Converting object to int is a simple work in Java. Addressing the problem straight away, we have two ways to work with.

  1. Integer.parseInt()
  2. Integer.valueOf()

The key difference is that parseInt() takes in only String as input. On another hand valueOf() accepts both Strings and Integers.

It must be noticed that parseInt() returns a primitive int type. Whereas valueOf() returns Integer object.

String object to int Java using parseInt()

public class ObjectToInt {
	public static void main(String[] args) {
		String s = new String("1");// String object
		int i = Integer.parseInt(s);
		System.out.println("INT VALUE: "+i);
	}
}

Output

INT VALUE: 1

Convert to int using valueOf()

public class ObjectToInt {
	public static void main(String[] args) {
		String s = new String("1");// String object
		int i = Integer.valueOf(s);
		System.out.println("INTEGER VALUE: "+i);
	}
}

Output
INTEGER VALUE: 1

Basically, int is the primitive data type whereas Integer is the wrapper class.

java.lang.NumberFormatException when changing object to int in Java

If a non-number String is passed to either Integer.parseInt() or Integer.valueOf() they throw a NumberFormatException. It is quite obvious that the Strings may contain a letter or any character that is not a number. For instance,
NumberFormatException Example

public class ObjectToInt {
	public static void main(String[] args) {
		String s = new String("hello");
		int i = Integer.valueOf(s);
		System.out.println("INT VALUE: "+i);
	}
}

Output

Exception in thread "main" java.lang.NumberFormatException: For input string: "hello"

This can be handled with Exception handling. Let’s create a simple try-catch block and fix that.
How to Fixed/solve  java.lang.NumberFormatException for the above coding example?

public class ObjectToInt {
	public static void main(String[] args) {
		try {
			String s = new String("hello");
			int i = Integer.valueOf(s);
			System.out.println("INT VALUE: "+i);
		}catch(NumberFormatException n) {
			System.out.println("NOT A NUMBER!!");
		}
	}
}

Output

NOT A NUMBER!!

Why Covert Java object to int?

Now, if you are wondering why to convert Object to int in java, let’s take a look at this example. Say, we have to accept a comma-separated balance number as a String object and use it to calculate simple interest over a given period of time. Here we have to convert the String object to an int to calculate the simple interest using the formulae. Since arithmetic operations cannot be performed on a String object, the conversion is absolutely necessary.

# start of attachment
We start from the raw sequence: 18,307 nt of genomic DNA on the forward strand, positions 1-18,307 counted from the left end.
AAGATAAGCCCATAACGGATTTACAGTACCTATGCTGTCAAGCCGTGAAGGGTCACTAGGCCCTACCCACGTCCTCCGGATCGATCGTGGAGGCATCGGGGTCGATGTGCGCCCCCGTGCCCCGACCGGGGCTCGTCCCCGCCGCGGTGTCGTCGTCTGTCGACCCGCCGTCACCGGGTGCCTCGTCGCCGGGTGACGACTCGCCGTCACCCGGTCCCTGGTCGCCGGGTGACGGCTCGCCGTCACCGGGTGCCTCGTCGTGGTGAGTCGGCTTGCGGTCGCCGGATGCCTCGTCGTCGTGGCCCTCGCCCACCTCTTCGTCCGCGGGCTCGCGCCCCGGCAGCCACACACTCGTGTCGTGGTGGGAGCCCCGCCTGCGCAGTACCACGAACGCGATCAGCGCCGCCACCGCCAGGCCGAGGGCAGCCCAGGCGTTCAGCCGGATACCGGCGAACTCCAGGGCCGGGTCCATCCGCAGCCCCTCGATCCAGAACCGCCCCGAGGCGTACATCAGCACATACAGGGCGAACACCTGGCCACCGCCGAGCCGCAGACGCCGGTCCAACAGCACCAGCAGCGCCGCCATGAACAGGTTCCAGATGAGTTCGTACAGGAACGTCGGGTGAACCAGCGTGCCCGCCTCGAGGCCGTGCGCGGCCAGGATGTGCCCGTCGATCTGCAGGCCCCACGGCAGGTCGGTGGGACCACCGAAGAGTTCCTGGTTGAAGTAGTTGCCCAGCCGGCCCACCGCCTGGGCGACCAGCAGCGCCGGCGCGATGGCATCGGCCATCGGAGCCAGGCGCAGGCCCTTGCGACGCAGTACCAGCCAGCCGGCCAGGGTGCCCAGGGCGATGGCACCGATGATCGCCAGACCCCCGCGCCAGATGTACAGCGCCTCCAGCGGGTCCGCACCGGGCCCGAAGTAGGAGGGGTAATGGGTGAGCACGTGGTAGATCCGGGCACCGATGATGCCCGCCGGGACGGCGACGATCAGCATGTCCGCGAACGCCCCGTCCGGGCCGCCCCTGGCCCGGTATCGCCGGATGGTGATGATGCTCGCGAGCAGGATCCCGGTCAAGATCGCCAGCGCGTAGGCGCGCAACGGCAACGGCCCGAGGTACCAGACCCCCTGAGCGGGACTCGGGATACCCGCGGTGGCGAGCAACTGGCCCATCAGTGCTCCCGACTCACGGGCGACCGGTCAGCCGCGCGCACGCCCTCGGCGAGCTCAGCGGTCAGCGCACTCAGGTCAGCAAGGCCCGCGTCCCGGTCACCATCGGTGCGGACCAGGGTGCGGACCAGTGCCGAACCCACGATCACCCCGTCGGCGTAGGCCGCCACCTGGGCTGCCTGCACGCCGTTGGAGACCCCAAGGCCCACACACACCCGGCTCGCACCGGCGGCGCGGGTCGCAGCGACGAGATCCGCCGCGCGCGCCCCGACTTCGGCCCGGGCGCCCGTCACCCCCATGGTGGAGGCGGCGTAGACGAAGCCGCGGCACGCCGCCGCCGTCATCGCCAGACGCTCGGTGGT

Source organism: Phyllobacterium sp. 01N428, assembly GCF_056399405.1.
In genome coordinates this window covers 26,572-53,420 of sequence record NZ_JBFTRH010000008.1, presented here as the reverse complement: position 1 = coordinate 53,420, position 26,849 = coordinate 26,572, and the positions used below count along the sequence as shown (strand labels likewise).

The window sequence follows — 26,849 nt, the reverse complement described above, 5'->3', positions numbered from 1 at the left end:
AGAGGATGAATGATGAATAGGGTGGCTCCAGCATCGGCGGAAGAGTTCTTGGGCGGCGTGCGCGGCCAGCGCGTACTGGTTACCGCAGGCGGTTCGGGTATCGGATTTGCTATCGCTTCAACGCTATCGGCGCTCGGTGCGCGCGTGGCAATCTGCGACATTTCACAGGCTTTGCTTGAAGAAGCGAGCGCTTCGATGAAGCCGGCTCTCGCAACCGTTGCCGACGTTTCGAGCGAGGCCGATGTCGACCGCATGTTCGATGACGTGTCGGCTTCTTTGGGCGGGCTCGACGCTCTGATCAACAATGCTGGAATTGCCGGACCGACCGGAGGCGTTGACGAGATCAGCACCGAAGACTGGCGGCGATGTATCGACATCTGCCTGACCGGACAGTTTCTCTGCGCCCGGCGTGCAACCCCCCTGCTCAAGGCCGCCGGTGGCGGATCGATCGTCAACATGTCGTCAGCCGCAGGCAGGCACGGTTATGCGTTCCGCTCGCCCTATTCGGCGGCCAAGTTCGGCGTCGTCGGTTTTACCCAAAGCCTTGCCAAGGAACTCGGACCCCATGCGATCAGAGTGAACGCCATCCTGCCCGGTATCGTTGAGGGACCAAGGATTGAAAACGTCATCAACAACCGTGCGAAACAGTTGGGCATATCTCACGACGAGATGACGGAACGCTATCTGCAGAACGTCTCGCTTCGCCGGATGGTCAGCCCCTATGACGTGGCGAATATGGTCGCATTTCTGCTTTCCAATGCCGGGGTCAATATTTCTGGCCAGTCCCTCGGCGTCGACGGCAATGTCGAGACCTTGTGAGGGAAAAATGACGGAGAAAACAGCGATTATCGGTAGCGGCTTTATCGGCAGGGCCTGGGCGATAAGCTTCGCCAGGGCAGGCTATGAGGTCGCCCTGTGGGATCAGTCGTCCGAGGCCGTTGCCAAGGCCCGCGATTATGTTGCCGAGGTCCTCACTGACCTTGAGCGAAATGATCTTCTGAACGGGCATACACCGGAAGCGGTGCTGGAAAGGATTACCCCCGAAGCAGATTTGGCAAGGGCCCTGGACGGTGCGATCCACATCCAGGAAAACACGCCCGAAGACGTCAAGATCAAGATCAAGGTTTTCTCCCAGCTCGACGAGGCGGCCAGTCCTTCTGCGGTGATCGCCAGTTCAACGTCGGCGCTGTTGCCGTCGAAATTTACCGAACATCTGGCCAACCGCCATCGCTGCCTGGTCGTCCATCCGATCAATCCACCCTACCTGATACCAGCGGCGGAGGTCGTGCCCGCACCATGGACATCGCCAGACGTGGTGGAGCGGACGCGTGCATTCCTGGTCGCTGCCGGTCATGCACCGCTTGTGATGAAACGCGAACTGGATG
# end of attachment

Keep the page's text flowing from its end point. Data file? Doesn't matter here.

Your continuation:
Though using a double data type would be more practical, we have used int for simplicity. Try on your own for a better understanding. Use any of the two ways available. Here’s the solution for help.

Calculate Interest

public class CalcInterest {
	static int objectToInt(String s) {
		s = s.trim(); // to remove left and right trailing white spaces, if any.
		int num = 0;
		for(int i=0; i<s.length(); i++) {
			if(s.charAt(i) != ',') {
				num = num*10;
				num += Integer.parseInt(s.charAt(i)+"");
			}
		}
		return num;
	}
	public static void main(String[] args) {
		String balance = "1,000"; // dollar
		int rate = 8; // percent
		int time = 4; //years
		int principal = objectToInt(balance);
		int interest = (principal * rate * time)/100;
		System.out.println("Interest on "+balance+"$ for "+time+" years at "+rate+"% interest is "+interest+"$");
	}
}

Output

Interest on 1,000$ for 4 years at 8% interest is 320$

So far, we have only converted objects of String type to int. But you know that objects can be of any type. What if I want to convert a custom Object to int type?

Custom Object to Int

object to int javaSince we are confined to pass only String or Integers(in case of valueOf), we must convert our custom Object to String one way or the other. A simple way to do that is to override toString(). Lets’s take a look at an example. Here we have defined a class called MyNumber with an int value ‘i’.

 

MyNumber Class

class MyNumber{
	int i;
	public MyNumber(int i) {
		this.i = i;
	}
	@Override
	public String toString() {
		return i+"";
	}
}

In line 6, notice the @Override annotation. The toString() method is defined in the Object class. The Object class is the parent class of all the classes in Java by default. So here in our class MyNumber, we redefine (override) the toString method to use as per our convenience.

 

Main Method

public class ObjectToInt {
	public static void main(String[] args) {
		MyNumber m = new MyNumber(5);
		int i = Integer.parseInt(m.toString());
		System.out.println("INT VALUE: "+i);
	}
}

In the main method, we have created an object of this class MyNumber. Then we have used the toString method to pass the int value I as a String. This String object is used as an input to the Integer.parseInt() method to be returned as a primitive int.

Like this article? Follow us on Facebook and LinkedIn. You can also subscribe to our weekly Feed.